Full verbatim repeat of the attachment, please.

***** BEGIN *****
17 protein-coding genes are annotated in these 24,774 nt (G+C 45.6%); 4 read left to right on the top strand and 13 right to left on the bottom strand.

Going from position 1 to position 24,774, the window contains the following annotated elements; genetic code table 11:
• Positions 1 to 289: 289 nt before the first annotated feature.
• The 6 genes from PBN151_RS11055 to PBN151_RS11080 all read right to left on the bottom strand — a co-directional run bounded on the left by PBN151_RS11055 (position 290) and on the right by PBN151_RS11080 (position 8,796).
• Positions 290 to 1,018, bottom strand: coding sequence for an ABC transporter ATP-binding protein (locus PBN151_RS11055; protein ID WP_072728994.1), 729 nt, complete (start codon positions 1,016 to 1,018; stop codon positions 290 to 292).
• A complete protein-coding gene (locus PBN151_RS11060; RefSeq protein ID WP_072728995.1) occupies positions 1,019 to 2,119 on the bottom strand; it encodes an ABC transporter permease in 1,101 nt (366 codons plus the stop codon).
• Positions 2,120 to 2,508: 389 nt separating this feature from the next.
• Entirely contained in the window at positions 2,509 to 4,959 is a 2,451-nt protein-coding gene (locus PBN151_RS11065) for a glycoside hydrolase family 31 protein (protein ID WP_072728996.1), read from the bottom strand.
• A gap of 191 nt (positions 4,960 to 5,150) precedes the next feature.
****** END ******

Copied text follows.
17 protein-coding genes are annotated in these 24,774 nt (G+C 45.6%); 4 read left to right on the top strand and 13 right to left on the bottom strand.

Going from position 1 to position 24,774, the window contains the following annotated elements; genetic code table 11:
• Positions 1 to 289: 289 nt before the first annotated feature.
• The 6 genes from PBN151_RS11055 to PBN151_RS11080 all read right to left on the bottom strand — a co-directional run bounded on the left by PBN151_RS11055 (position 290) and on the right by PBN151_RS11080 (position 8,796).
• Positions 290 to 1,018, bottom strand: coding sequence for an ABC transporter ATP-binding protein (locus PBN151_RS11055; protein ID WP_072728994.1), 729 nt, complete (start codon positions 1,016 to 1,018; stop codon positions 290 to 292).
• A complete protein-coding gene (locus PBN151_RS11060; RefSeq protein ID WP_072728995.1) occupies positions 1,019 to 2,119 on the bottom strand; it encodes an ABC transporter permease in 1,101 nt (366 codons plus the stop codon).
• Positions 2,120 to 2,508: 389 nt separating this feature from the next.
• Entirely contained in the window at positions 2,509 to 4,959 is a 2,451-nt protein-coding gene (locus PBN151_RS11065) for a glycoside hydrolase family 31 protein (protein ID WP_072728996.1), read from the bottom strand.
• A gap of 191 nt (positions 4,960 to 5,150) precedes the next feature.